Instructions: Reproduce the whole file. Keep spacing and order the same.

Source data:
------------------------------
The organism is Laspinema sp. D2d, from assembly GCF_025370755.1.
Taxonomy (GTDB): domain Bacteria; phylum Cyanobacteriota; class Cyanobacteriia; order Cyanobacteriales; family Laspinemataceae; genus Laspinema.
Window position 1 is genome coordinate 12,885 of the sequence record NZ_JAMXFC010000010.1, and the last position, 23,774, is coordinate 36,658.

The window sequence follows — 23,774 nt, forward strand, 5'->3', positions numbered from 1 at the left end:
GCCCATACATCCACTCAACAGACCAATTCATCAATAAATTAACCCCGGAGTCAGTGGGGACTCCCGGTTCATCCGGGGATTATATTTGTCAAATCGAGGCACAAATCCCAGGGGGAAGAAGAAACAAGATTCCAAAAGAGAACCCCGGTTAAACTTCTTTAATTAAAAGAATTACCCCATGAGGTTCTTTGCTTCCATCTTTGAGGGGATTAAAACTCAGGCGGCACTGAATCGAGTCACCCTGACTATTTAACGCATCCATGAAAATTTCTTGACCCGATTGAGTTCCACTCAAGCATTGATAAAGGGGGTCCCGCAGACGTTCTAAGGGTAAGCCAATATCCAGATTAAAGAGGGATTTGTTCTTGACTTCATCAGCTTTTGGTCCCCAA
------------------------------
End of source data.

The organism is Laspinema sp. D2d, from assembly GCF_025370755.1.
Taxonomy (GTDB): domain Bacteria; phylum Cyanobacteriota; class Cyanobacteriia; order Cyanobacteriales; family Laspinemataceae; genus Laspinema.
Window position 1 is genome coordinate 12,885 of the sequence record NZ_JAMXFC010000010.1, and the last position, 23,774, is coordinate 36,658.

The window sequence follows — 23,774 nt, forward strand, 5'->3', positions numbered from 1 at the left end:
GCCCATACATCCACTCAACAGACCAATTCATCAATAAATTAACCCCGGAGTCAGTGGGGACTCCCGGTTCATCCGGGGATTATATTTGTCAAATCGAGGCACAAATCCCAGGGGGAAGAAGAAACAAGATTCCAAAAGAGAACCCCGGTTAAACTTCTTTAATTAAAAGAATTACCCCATGAGGTTCTTTGCTTCCATCTTTGAGGGGATTAAAACTCAGGCGGCACTGAATCGAGTCACCCTGACTATTTAACGCATCCATGAAAATTTCTTGACCCGATTGAGTTCCACTCAAGCATTGATAAAGGGGGTCCCGCAGACGTTCTAAGGGTAAGCCAATATCCAGATTAAAGAGGGATTTGTTCTTGACTTCATCAGCTTTTGGTCCCCAA